Cato Institute

A Desire Names Streetcar: How Federal Subsidies Encourage Wasteful Local Transit Systems

Randal O'Toole
January 5, 2006

In this Policy Analysis, transit expert Randal O'Toole writes that, the nation’s mass transit system is a classic example of how special interests prevail over the needs and interests of voters and

KidSave: Real Problem, Wrong Solution

Jagadeesh Gokhale and Michael D. Tanner
January 24, 2006

In this Policy Analysis, the authors argue that there is growing bipartisan recognition that the pathway out of poverty is not through consumption but through saving and accumulation.

Economic Amnesia: The Case against Oil Price Controls and Windfall Profit Taxes

Jerry Taylor and Peter Van Doren
January 12, 2006

In this Policy Analysis, the authors write that the recent rise in gasoline prices has led many observers to call for government price controls and special taxes on oil companies.

The Birth of the Property Rights Movement

Steven J. Eagle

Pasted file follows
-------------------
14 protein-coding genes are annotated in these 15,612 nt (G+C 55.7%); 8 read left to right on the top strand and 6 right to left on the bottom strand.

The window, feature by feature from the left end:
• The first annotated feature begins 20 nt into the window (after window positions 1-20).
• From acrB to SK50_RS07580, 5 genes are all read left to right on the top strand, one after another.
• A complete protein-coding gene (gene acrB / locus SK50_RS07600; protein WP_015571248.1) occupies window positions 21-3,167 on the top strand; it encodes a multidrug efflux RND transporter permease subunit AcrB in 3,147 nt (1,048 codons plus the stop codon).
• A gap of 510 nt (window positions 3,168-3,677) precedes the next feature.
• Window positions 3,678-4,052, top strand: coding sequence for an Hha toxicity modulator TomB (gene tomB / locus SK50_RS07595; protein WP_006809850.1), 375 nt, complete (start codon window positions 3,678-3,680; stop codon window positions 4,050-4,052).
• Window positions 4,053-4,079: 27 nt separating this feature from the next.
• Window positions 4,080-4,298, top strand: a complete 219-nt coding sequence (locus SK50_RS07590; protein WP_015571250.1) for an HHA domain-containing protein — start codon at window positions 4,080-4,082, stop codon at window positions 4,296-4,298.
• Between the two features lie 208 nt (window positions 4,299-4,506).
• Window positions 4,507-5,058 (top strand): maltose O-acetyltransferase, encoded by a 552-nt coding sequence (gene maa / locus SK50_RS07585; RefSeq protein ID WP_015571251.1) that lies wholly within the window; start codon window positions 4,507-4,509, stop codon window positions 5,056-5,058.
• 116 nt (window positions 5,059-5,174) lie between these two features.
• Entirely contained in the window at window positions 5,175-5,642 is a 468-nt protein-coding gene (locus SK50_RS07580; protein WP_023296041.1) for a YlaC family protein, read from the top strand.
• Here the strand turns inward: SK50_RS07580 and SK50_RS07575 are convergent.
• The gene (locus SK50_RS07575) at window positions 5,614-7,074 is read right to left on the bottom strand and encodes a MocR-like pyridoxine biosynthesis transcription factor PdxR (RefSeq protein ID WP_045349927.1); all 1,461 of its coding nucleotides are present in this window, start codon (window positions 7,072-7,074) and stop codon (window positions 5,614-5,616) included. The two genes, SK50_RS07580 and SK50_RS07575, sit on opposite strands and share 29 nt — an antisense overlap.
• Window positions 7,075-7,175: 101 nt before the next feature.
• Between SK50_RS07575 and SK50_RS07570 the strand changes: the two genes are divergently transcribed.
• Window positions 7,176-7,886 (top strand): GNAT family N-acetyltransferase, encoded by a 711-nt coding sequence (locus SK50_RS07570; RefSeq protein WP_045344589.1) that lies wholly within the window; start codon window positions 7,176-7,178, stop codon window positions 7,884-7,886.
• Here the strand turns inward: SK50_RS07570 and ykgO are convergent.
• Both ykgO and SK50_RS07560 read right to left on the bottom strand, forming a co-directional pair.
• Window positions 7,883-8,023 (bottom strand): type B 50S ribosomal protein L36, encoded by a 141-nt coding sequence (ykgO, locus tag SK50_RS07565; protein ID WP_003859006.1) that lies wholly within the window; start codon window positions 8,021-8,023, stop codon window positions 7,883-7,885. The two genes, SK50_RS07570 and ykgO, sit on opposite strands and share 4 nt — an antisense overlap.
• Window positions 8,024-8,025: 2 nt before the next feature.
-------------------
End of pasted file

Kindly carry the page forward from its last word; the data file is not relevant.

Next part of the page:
December 15, 2005

In this Policy Analysis, the author contends that over the past century, Americans who own property—homeowners, landlords, businesspeople of all kinds, even nonprofit organizations such as churches

Uncompetitive Elections and the American Political System

Patrick Vasham and Dennis Polhill
June 30, 2005

In this Policy Analysis, the authors argues that American representative government suffers from the handicap of a largely uncompetitive political system.

No Child Left Behind: The Dangers of Centralized Education Policy

Lawrence A. Uzzell
May 31, 2005

In this Policy Analysis, the authors writes that the No Child Left Behind Act (NCLB) directly contradicts the principles of an “ownership society,” which the administration is promoting in areas su

The Grand Old Spending Party: How Republicans Became Big Spenders

May 3, 2005

In this Policy Analysis for CATO, the author contends that President Bush has presided over the largest overall increase in inflation-adjusted federal spending since Lyndon B. Johnson.

Medicare Prescription Drugs: Medical Necessity Meets Fiscal Insanity

Joseph Antos and Jagadeesh Gokhale
February 9, 2005


The Affirmative Action Myth

Marie Gryphon
April 6, 2005

In this Policy Analysis, Marie Gryphon contends that in the wake of the Supreme Court’s recent decision to uphold university admissions preferences, affirmative action remains a deeply divisiv

Health Care in a Free Society: Rebutting the Myths of National Health Insurance

John C. Goodman
January 27, 2005

The realities of national health insurance documented in this paper--waiting lines, rationing, lack of cutting-edge medical technology, restricted access to the latest precription drugs

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